“We all make mistakes. You can’t let them dictate your future.”

Her eyes flick back and forth between mine, two creases appearing between her brows as I stroke the bare skin of her upper arm with my thumb.

“I don’t know how not to,” she whispers, her eyes filling with unshed tears.

“Hey, hey.” I pull her to me and wrap my arms around her tiny frame, pressing my nose into her hair and inhaling as I hold her. She smells of fresh flowers, and all things sweet.

She stiffens and presses the flats of her hands against my chest, pushing me back.

“I’m sorry, I totally ruined what should have been an enjoyable walk.”

I try to pull her back into my arms, but she takes a step back. “There’s no need to apo—”

“There is. I’m sorry, Blake.” She turns and walks off. “Thank you for the company. I’m going to walk the rest alone,” she calls over her shoulder.

I stand glued to the spot as I watch her disappear up the road and around the corner. Betsy trots over and sits next to me, her dark brown eyes looking up.

“Come on, girl. Let’s go.” I turn, and we walk back home.

“Great job, son. Thanks for your help.” My dad wipes his brow with the back of his hand as he loads up his van.

“Thanks, Dad. I know you had to shuffle a lot to squeeze this job in.”

“Ah, don’t be silly, Blake. It’s no bother at all.” Dad shuts the back of the van up. “Besides, Iris’s niece could do with someone helping her out.”

“What do you mean?” I grab a bottle of water out of the cooler in my truck and hand it to him.

He twists the lid off and takes a long drink.

“Iris used to worry about her a lot. There wasn’t a nice crowd where she lived. That’s why she used to come here every vacation. Her parents were so worried about her falling in with the wrong people. I thought about her a lot after Iris passed. Wondered how she was getting on.”

I look up at the house as I lean back against my truck, the metal hot against my back from the day’s sun. The fresh, bright white paint is brilliant under the clear blue sky.

“She was getting on fine, Dad. She trained in sports therapy and massage and got a job at one of the big rugby clubs. That’s before she stopped using social media. After that, I don’t know.”

I blow out a breath as I think about how, although she’s back, she’s different. She’s less open, less free.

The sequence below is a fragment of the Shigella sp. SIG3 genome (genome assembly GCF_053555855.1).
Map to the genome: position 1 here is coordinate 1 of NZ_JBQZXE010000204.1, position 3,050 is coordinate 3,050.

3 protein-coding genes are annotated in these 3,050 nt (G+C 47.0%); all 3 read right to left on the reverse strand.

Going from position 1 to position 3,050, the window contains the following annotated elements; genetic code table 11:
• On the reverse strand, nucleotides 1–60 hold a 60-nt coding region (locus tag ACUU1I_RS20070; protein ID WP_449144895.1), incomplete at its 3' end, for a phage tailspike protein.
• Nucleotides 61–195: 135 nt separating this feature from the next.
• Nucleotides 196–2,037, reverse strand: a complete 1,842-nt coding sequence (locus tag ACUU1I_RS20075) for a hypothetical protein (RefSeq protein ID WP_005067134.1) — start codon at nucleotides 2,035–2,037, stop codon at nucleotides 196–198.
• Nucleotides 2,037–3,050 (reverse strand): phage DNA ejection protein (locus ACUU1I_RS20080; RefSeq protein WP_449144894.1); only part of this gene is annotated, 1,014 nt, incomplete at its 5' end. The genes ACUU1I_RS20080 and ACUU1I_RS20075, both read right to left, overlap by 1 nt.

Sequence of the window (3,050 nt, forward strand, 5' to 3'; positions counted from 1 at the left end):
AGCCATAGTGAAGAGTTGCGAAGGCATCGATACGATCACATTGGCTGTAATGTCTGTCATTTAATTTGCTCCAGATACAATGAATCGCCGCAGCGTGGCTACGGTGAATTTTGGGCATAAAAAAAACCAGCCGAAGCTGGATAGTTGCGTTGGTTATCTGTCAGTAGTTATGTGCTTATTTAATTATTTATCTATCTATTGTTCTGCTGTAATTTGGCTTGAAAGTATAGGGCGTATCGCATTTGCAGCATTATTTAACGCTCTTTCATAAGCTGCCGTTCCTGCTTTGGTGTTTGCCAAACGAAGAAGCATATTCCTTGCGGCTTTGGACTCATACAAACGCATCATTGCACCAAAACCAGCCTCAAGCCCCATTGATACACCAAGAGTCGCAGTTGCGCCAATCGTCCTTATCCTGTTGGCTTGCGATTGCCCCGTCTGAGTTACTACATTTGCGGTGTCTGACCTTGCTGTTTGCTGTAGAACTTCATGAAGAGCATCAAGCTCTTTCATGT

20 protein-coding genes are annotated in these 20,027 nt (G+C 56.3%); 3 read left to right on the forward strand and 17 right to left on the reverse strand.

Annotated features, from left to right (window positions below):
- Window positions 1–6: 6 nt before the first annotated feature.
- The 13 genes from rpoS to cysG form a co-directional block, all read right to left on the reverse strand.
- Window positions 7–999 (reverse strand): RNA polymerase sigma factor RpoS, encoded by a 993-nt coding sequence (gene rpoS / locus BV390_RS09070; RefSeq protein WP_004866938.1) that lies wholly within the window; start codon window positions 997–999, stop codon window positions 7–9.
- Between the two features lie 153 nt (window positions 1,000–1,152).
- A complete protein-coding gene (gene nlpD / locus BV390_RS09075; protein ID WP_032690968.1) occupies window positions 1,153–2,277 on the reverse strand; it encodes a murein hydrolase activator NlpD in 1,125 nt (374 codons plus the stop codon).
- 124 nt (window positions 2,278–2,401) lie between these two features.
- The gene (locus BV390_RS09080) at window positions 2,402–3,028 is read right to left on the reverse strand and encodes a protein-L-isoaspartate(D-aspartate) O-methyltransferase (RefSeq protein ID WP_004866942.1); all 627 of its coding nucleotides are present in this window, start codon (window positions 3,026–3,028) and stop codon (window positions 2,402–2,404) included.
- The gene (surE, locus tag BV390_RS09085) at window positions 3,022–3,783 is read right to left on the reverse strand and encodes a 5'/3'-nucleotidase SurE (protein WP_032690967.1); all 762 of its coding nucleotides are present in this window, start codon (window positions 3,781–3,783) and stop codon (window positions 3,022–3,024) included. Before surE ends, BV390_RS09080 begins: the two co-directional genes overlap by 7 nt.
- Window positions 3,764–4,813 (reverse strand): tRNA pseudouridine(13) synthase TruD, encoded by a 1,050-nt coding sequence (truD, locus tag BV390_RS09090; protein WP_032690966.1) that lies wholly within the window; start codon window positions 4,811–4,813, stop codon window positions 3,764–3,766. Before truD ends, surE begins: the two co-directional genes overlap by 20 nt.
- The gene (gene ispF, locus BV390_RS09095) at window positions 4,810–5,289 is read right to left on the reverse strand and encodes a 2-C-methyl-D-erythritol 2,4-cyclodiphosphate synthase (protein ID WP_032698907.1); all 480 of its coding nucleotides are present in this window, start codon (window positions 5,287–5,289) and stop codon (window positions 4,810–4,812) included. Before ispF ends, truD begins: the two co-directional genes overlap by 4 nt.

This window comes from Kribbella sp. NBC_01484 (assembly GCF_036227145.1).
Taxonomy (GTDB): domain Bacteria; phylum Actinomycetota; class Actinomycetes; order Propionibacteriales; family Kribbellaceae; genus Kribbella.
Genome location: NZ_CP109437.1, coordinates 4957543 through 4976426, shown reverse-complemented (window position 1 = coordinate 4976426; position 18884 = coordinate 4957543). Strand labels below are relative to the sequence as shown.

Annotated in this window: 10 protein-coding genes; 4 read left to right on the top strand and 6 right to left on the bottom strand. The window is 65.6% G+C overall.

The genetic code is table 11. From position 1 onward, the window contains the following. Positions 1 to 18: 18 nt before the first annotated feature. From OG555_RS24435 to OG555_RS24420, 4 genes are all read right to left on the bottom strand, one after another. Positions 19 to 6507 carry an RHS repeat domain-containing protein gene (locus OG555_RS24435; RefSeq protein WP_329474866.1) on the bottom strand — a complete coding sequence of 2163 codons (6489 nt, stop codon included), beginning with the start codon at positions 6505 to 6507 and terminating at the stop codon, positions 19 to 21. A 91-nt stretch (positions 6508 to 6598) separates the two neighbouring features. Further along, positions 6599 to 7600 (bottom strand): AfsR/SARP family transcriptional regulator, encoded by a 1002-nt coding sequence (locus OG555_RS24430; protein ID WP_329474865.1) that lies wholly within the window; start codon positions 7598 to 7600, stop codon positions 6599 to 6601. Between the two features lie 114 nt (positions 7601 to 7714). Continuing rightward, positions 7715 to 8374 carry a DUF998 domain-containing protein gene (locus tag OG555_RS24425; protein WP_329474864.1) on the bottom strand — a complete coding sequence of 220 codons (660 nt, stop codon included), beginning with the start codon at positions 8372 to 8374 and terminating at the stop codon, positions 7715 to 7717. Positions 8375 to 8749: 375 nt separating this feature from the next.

Just… less Daisy.

“Well, things can happen that mold you, Blake. But you’ll never be changed completely. She’ll find her way through whatever she’s dealing with. I’m sure you’ll help her.” He looks over at me and smiles. “You were good friends once, Blake. She just needs help to remember.”

I open my mouth to ask what he means, but he stands, his eyes lighting up.

“Ah, speak of the devil!” Dad grins and walks down to meet Daisy as she comes back up the driveway. “How was your first week?”

She grins at him and then looks over at me, our eyes meeting for a fleeting moment, before she turns her attention back to Dad.

“It was fantastic, Bill. Thank you for asking. And thank you for all your hard work!” Her eyes widen as she looks past him and up at the house. “It’s incredible! It looks just like it did when…” Her voice trails off.

“I know.” My dad pats her hand. “Your aunt would be so proud of you.”

She dips her head down and runs her fingers along her forehead. “Thanks, Bill.”

Dad turns and raises a hand. “See you, Blake. Betsy.” He nods to Betsy, who’s laid down in the shade underneath my truck.

“Take care of yourself.” He lowers his voice to Daisy, and then he climbs in his van and drives off.

“So, good first week, then?” I ask as Daisy walks toward me.

“Yeah, it was.” Her cheeks are sun-kissed and her eyes bright. “It feels good to be doing something I enjoy again. Kayla insisted we go out tonight for a drink to celebrate.”

“Yeah, she told me.”

She cocks her head to the side. “Does everyone know everyone’s business around here?”

I grin. “You better get used to it.”

She bites her lip and I lift my hand and pull it from between her teeth, watching her eyes widen as my fingers brush the soft skin on her neck as I draw my hand back.

“Have fun tonight. You deserve it.” I give her a wink as Betsy and I get into the truck.

She stands and watches us leave, never moving.

When I look back at her in the rear-view mirror, she’s still watching us, her fingertips pressed to her lips.